Ethics Commission’s Alleges Conflict of Interestby Groveland Selectwoman Elizabeth Gorski
Allegedly used her position to try to get her police officer son restored to active duty
The State Ethics Commission’s Enforcement Division issued an Order to Show Cause, alleging that Groveland Board of Selectmen member Elizabeth Gorski repeatedly violated G.L. 268A, the conflict of interest law, by using her selectman position to attempt to get her police officer son restored to active duty after the Groveland Police Chief placed him on paid administrative leave.
According to the Order, Groveland Police Chief Robert Kirmelewicz placed Gorski’s son on paid administrative leave on November 7, 2011. Gorski’s son was therefore ineligible to earn overtime pay or to work paid, private details. The Chief notified the BOS of his actions. Thereafter, on several occasions, Gorski both called and visited Groveland Deputy Chief Jeffrey Gillen (“Deputy Chief”) to discuss her son’s situation, indicating she wanted the Deputy Chief to have her son restored to active duty. On at least two of these occasions, Gorski also made reference to the Chief’s and the Deputy Chief’s employment contracts coming up for renewal by the BOS. In or about February 2012, Gorski’s son was taken off paid administrative leave and placed on sick leave, requiring him to use accrued sick time to continue being paid.
The Order also alleges that on several occasions Gorski spoke to other BOS members and expressed her displeasure regarding her son being placed on leave. She also allegedly approached the head of the police union, a police detective, while he was working a traffic detail and asked whether he and the union were doing everything they could regarding her son’s situation. The Order states that on March 14, 2012, during an executive session meeting of the BOS, in which the BOS met with the Chief to discuss his employment contract, Gorski again brought up the administrative action against her son and asked the Chief why he was ruining her son’s name, reputation and livelihood.
Section 23(b)(2)(ii) of the conflict of interest law prohibits a municipal employee from, knowingly, or with reason to know, using or attempting to use her official position to secure for herself or others unwarranted privileges or exemptions which are of substantial value and which are not properly available to similarly situated individuals. Section 17(c) of the conflict of interest law prohibits a municipal employee, otherwise than in the proper discharge of official duties, from acting as agent for anyone other than the municipality in connection with a particular matter in which the municipality is a party or has a direct and substantial interest. Section 19 of the conflict of interest law, in relevant part, prohibits a municipal employee from participating as such an employee in a particular matter in which, to her knowledge, her immediate family has a financial interest. Section 23(b)(3) of the conflict of interest law prohibits a municipal employee from knowingly, or with reason to know, acting in a manner which would cause a reasonable person, having knowledge of the relevant circumstances, to conclude that any person can improperly influence or unduly enjoy her favor in the performance of her official duties, or that she is likely to act or fail to act as a result of kinship, rank, position or undue influence of any party or person.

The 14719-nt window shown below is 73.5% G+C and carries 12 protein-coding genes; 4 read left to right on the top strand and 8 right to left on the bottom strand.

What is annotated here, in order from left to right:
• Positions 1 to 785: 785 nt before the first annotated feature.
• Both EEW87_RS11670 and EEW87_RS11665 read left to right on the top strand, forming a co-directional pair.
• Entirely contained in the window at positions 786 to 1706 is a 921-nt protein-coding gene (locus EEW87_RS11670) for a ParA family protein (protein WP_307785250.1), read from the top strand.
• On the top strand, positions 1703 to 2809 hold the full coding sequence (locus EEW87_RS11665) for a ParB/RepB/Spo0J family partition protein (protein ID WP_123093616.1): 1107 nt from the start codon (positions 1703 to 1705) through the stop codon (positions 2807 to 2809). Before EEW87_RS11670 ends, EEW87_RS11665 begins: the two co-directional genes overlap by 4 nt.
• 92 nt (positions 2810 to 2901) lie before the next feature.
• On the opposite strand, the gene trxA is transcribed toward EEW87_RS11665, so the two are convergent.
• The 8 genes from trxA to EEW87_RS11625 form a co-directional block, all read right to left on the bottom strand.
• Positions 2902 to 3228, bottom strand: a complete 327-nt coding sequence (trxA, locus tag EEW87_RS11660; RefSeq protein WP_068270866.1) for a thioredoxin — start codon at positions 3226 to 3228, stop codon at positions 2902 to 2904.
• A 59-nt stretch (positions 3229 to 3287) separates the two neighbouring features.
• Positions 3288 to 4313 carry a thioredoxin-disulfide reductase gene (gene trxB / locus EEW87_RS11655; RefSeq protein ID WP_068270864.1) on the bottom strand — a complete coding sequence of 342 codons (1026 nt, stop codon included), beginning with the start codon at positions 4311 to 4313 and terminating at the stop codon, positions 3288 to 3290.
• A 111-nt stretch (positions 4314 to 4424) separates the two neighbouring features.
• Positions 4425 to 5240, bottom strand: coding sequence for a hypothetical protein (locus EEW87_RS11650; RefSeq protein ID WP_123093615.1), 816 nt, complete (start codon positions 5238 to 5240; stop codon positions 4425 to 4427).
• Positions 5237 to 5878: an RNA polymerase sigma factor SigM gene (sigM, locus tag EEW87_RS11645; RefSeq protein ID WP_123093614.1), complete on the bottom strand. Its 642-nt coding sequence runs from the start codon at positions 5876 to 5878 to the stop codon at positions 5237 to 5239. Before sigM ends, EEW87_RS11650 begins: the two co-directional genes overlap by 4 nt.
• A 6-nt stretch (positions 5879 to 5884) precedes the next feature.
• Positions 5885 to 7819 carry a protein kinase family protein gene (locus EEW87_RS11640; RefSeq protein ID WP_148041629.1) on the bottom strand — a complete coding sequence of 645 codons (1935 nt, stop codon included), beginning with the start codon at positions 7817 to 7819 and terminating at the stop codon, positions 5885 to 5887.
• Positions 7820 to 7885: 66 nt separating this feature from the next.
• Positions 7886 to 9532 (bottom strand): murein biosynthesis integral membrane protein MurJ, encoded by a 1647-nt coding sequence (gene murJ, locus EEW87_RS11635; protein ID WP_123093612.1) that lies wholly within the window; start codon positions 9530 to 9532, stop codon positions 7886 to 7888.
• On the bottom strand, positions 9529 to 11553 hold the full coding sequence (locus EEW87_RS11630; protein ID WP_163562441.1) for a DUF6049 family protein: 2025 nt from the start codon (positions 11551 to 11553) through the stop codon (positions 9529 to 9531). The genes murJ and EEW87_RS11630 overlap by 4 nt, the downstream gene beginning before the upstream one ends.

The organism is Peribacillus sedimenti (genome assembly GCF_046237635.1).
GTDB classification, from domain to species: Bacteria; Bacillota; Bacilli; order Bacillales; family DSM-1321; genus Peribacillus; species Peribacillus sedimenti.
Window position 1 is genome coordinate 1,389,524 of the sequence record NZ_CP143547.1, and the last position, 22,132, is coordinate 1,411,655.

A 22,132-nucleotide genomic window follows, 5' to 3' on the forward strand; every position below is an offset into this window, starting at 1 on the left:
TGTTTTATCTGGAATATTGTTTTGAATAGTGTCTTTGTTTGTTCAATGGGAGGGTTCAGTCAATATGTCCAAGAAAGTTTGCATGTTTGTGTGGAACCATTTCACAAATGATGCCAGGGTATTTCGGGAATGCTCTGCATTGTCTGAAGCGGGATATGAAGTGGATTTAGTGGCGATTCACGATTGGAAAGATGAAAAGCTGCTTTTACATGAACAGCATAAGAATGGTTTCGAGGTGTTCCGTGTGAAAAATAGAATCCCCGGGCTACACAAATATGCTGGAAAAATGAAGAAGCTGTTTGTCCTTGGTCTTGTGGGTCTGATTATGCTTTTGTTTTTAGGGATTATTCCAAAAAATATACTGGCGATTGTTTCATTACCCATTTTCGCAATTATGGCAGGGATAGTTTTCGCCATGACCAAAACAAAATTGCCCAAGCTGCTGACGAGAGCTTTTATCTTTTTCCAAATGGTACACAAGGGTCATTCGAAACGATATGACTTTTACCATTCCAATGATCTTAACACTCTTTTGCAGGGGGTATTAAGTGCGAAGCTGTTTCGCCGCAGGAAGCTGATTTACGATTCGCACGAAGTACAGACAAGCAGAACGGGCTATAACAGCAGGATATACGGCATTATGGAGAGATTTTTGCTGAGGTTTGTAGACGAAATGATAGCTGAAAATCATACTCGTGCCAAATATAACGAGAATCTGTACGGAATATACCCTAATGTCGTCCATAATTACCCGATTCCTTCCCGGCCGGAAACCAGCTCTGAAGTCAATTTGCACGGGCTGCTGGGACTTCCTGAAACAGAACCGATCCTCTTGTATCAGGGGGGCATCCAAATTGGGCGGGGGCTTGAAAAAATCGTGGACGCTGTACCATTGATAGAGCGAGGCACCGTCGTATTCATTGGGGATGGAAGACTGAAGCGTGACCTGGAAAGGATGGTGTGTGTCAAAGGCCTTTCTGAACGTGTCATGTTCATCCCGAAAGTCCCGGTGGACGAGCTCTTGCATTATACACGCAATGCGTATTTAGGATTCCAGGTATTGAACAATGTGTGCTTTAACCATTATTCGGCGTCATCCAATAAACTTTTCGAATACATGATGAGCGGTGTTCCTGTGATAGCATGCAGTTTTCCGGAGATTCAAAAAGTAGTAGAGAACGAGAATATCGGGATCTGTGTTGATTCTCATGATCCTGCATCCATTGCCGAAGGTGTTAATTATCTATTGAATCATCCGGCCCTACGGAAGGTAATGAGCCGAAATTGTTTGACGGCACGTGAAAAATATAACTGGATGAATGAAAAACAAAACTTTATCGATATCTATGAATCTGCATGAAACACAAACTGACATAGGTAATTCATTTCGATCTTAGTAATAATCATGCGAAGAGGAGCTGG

The Order alleges that Gorski: violated section 17(c) by acting on her son’s behalf in advocating to town employees to restore her son to active duty; violated section 19 by participating as a BOS member in decisions involving her son’s employment; violated section 23(b)(2)(ii) by using her position as a BOS member to attempt to obtain for her son the unwarranted privilege of being restored to active duty; and violated 23(b)(3) by acting in a manner that would cause a reasonable person to conclude that her son could improperly influence or unduly enjoy Gorski’s favor in the performance of her official duties, creating the appearance of a conflict of interest.
The Commission will schedule the matter for a public hearing within 90 days